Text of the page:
Kip Jones

KIP JONES, an American by birth, has been studying and working in the UK for more than 15 years.
Under the umbrella term of 'arts-based research', his main efforts have involved developing tools
from the arts and humanities for use by social scientists in research and its impact on a wider
public or a Perfomative Social Science.

Jones is Reader in Performative Social Science and Director of the Centre for Qualitative Research
at Bournemouth University. Kip has produced films and written many articles for academic
journals and authored chapters for books on topics such as masculinity, ageing and rurality,
and older LGBT citizens. His ground-breaking use of qualitative methods, including
biography and auto-ethnography, and the use of tools from the arts in social science research and
dissemination are well-known.

Jones acted as Author and Executive Producer of
the award-winning short film,
RUFUS STONE, funded by Research Councils UK.
The film is now available for
free viewing on the Internet and has been
viewed by more than 11,000 people in 150
countries over the past year alone.

Areas of expertise
• Close relationships, culture and ethnicity
• Social psychology, sociology
• Ageing, self and identity
• Interpersonal processes, personality,
individual differences,
social networks, prejudice and stereotyping
• Sexuality and sexual orientation
• Creativity and the use of the
arts in Social Science

Media experience
His work has been reported widely
in the media, including:
BBC Radio 4,BBC TV news,Times
Higher Education, Sunday New
York Times, International
Herald-Tribune
and The Independent.

Sunday, 28 October 2012

Case is made for fusion of the Arts and Social Sciences


In an article in The Qualitative Report (Vol 17: 18, 1-8) published electronically recently, I make a case for the potential of arts-based social science to reach audiences and engage communities 

Entitled, “Connecting Research with Communities through Performative Social Science” (PSS), the paper contextualises both the use of the Arts in Social Science, as well as the utility of Social Science in the Arts and Humanities. PSS is conceived of as a fusion of the Arts and Social Sciences, creating a new paradigm where tools from the Arts and Humanities are explored for their utility in enriching the ways in which we investigate Social Science subjects and involve communities in our research efforts and diffusion of our collaborative endeavours. Performative Social Science is redefined in terms of a synthesis that can break down old boundaries, open up channels of communication and empower communities through engagement.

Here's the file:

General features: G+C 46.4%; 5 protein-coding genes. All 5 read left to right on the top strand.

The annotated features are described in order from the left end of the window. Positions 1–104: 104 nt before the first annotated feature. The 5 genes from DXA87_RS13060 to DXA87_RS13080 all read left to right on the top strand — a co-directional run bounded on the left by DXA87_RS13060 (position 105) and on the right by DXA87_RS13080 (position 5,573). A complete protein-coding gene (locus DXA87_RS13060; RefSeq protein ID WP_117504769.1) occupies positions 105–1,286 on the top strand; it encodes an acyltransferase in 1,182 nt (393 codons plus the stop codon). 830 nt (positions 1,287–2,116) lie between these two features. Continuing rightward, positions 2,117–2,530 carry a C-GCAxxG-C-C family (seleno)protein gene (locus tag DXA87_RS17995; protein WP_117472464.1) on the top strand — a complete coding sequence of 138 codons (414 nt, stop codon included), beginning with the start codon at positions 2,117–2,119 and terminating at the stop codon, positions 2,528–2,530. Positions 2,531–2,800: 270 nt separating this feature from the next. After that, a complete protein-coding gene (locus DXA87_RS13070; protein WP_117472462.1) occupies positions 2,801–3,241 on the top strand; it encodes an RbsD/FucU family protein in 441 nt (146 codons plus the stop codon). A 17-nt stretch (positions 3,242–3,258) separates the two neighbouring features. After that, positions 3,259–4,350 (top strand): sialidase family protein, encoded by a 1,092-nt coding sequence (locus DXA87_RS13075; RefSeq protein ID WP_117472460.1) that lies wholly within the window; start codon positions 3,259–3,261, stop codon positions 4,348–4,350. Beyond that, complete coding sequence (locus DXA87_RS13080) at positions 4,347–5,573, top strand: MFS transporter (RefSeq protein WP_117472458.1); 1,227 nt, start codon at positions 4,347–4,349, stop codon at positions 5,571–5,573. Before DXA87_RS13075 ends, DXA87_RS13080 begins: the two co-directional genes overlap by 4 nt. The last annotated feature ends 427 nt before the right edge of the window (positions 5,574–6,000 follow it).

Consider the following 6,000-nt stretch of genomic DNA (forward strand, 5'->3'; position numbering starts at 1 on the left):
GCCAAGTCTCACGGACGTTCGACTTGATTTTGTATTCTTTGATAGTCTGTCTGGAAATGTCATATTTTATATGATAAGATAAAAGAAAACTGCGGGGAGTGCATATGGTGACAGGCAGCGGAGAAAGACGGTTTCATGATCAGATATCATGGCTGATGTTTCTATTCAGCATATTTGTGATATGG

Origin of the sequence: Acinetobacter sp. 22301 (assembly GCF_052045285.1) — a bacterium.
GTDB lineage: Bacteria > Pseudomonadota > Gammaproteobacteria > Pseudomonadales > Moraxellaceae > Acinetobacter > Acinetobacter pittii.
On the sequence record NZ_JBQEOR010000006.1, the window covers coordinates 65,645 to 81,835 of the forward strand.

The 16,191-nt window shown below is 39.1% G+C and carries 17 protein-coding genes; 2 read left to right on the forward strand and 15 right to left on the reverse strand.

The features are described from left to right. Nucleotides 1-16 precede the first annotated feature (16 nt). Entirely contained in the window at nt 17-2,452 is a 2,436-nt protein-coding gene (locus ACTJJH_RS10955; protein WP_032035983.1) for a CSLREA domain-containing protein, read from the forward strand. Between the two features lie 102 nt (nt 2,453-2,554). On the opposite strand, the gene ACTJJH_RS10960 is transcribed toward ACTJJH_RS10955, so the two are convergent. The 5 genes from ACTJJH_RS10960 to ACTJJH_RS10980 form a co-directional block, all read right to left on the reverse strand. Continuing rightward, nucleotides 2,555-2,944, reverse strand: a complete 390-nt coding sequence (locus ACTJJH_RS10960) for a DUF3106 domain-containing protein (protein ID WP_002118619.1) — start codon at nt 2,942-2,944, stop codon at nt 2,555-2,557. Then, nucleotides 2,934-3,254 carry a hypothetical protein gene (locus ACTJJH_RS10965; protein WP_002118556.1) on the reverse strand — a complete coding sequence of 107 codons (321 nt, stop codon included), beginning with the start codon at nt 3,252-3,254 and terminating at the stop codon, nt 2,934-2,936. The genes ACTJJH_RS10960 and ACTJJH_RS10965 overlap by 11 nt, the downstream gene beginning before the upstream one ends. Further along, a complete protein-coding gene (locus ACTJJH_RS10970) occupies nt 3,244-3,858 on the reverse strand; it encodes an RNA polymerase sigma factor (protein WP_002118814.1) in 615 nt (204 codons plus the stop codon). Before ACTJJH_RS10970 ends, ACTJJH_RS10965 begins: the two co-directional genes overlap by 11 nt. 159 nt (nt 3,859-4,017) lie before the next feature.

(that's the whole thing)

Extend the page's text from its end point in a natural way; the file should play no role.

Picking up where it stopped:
The article harks back the beginnings of PSS by recalling the influential AHRC funded series of workshops, “Social Science in Search of its Muse” held at BU throughout 2006-07, reported in a short video. This was followed by a Special Issue on Performative Social Science for the online, qualitative journal, Forum: Qualitative Social Research (Jones et al., May, 2008), providing a wide range of examples and manifestations of PSS, with contributions from various disciplines/subject areas, and realized through a wide variety of approaches to research practice.

Since these early efforts in PSS, the impact of these explorations has been measurable, including several completed PhDs utilizing principles of PSS, many journal articles, films and conference presentations nationally and internationally and further funding by Research Councils UK of research based in Performative Social Science methods.

I then turn to examples from my own work to illustrate what happens when Art talks to Social Science and Social Science responds to Art. The benefits of such interaction and interdisciplinarity are outlined in relation to a recently completed project using multi-methods, which resulted in the production and current dissemination of the professional short film, Rufus Stone.

I conclude that “Performative Social Science provides the overarching intellectual prowess, strategies and methodological and theoretical bases to engage and unite scholars across disciplines and, in turn, connect researchers’ endeavours with communities and stakeholders. Performative Social Science or a fusion of the arts and sciences are central to both community engagement and as catalysts for change”.